Scientists working “virtual brain” help Farmers manage Dairy

Scientists working on a “virtual brain” to help Farmers manage their Dairy

Siri and Alexa already help you find your keys and remember friends’ birthdays. So maybe it’s not such a stretch that they could also manage a few hundred cattle.

Computer scientists and dairy experts at the University of Wisconsin-Madison and the UW Extension are collaborating to create a suite of computer programs that can help with dairy farming — a “virtual brain” that uses artificial intelligence to help farmers with day-to-day decision-making.

According to Victor Cabrera, a UW-Madison dairy science professor and the project’s principal investigator, modern farms are already equipped with sophisticated data-collecting technology. Cows wear sensors that can track heat and motion, giving farmers insight into whether a cow may be in heat or ill. Soil and crop monitoring systems influence feeding decisions. Milking robots keep track of which cows are fidgety, whether a cow’s udders are healthy, the composition of the milk a cow produces.

“All of this information exists,” said Cabrera. “A big leap we want to do in this project is connect different sources of information.”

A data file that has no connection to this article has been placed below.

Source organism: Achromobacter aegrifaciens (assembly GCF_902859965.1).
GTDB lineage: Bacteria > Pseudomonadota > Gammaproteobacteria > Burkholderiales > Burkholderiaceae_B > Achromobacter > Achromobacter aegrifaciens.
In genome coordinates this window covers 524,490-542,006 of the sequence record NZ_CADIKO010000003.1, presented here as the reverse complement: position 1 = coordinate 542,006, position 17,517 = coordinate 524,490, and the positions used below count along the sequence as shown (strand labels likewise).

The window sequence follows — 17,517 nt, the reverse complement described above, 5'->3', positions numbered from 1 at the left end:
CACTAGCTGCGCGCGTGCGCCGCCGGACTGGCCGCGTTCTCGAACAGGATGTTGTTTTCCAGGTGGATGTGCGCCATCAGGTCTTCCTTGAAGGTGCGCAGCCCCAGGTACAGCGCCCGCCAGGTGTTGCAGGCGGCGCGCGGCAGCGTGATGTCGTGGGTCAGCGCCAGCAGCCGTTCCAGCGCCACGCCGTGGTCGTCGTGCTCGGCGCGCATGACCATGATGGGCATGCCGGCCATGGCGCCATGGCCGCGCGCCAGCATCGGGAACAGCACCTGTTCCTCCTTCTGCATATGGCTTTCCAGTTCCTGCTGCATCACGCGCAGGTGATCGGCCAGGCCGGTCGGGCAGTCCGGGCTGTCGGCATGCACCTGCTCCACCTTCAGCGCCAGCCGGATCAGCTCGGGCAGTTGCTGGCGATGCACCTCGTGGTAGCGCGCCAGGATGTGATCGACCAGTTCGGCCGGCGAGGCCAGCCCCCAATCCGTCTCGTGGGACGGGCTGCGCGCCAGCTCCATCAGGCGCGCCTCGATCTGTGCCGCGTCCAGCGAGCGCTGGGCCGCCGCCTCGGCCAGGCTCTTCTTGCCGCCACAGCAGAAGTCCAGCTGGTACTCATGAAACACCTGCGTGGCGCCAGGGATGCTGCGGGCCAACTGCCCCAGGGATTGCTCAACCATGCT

Integrating the different streams of data would be the first step. Then, the challenge would be to fuse prior research on agricultural data with machine learning — in other words, computer programs that have been taught to adapt based on new information — to create artificial intelligence systems that can assess that data in real time.

That AI could provide insights to help farmers in all kinds of ways, said Cabrera. Consider reproductive decision making, he said. When it comes to selecting animals to breed, farmers have to use their old-fashioned human brains to consider multiple sources of data, from semen quality to a cow’s market value to a heifer’s fertility.

“In a farm brain, it should be able to do that on the fly,” he said.

Same for milking parlor decisions, said Cabrera. A dairy farm AI could help farmers weed out cows that for whatever reason end up taking a longer time to milk, and adjust milking schedules accordingly.


Source: The Cap Times

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